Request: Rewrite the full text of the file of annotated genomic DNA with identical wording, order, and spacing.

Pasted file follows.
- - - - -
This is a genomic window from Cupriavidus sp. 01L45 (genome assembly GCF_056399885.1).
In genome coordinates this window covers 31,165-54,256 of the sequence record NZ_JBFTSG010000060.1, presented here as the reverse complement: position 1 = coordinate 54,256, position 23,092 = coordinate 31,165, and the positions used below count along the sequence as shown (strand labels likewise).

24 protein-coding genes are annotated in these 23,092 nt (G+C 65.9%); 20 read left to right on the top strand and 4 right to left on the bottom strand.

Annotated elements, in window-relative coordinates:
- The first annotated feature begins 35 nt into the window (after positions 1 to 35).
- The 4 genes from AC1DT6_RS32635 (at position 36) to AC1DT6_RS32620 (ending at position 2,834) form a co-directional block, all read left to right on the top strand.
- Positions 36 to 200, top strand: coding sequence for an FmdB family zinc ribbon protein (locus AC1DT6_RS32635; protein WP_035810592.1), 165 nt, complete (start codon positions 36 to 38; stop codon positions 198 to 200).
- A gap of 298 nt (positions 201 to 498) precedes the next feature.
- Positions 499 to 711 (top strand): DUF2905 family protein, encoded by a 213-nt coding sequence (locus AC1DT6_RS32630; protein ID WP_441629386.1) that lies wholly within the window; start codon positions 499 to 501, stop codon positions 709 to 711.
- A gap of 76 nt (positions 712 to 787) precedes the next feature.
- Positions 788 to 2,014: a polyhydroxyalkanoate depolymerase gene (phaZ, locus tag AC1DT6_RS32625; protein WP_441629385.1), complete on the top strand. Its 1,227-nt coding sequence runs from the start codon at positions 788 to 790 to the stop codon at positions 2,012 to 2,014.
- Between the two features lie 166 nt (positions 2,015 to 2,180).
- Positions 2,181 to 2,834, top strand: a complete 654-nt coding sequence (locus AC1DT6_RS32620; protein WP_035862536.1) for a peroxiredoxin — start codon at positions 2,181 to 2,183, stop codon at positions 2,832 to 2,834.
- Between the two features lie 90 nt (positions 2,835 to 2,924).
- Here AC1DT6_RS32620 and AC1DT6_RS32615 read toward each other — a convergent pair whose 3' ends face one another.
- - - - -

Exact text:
This is a genomic window from Cupriavidus sp. 01L45 (genome assembly GCF_056399885.1).
In genome coordinates this window covers 31,165-54,256 of the sequence record NZ_JBFTSG010000060.1, presented here as the reverse complement: position 1 = coordinate 54,256, position 23,092 = coordinate 31,165, and the positions used below count along the sequence as shown (strand labels likewise).

24 protein-coding genes are annotated in these 23,092 nt (G+C 65.9%); 20 read left to right on the top strand and 4 right to left on the bottom strand.

Annotated elements, in window-relative coordinates:
- The first annotated feature begins 35 nt into the window (after positions 1 to 35).
- The 4 genes from AC1DT6_RS32635 (at position 36) to AC1DT6_RS32620 (ending at position 2,834) form a co-directional block, all read left to right on the top strand.
- Positions 36 to 200, top strand: coding sequence for an FmdB family zinc ribbon protein (locus AC1DT6_RS32635; protein WP_035810592.1), 165 nt, complete (start codon positions 36 to 38; stop codon positions 198 to 200).
- A gap of 298 nt (positions 201 to 498) precedes the next feature.
- Positions 499 to 711 (top strand): DUF2905 family protein, encoded by a 213-nt coding sequence (locus AC1DT6_RS32630; protein ID WP_441629386.1) that lies wholly within the window; start codon positions 499 to 501, stop codon positions 709 to 711.
- A gap of 76 nt (positions 712 to 787) precedes the next feature.
- Positions 788 to 2,014: a polyhydroxyalkanoate depolymerase gene (phaZ, locus tag AC1DT6_RS32625; protein WP_441629385.1), complete on the top strand. Its 1,227-nt coding sequence runs from the start codon at positions 788 to 790 to the stop codon at positions 2,012 to 2,014.
- Between the two features lie 166 nt (positions 2,015 to 2,180).
- Positions 2,181 to 2,834, top strand: a complete 654-nt coding sequence (locus AC1DT6_RS32620; protein WP_035862536.1) for a peroxiredoxin — start codon at positions 2,181 to 2,183, stop codon at positions 2,832 to 2,834.
- Between the two features lie 90 nt (positions 2,835 to 2,924).
- Here AC1DT6_RS32620 and AC1DT6_RS32615 read toward each other — a convergent pair whose 3' ends face one another.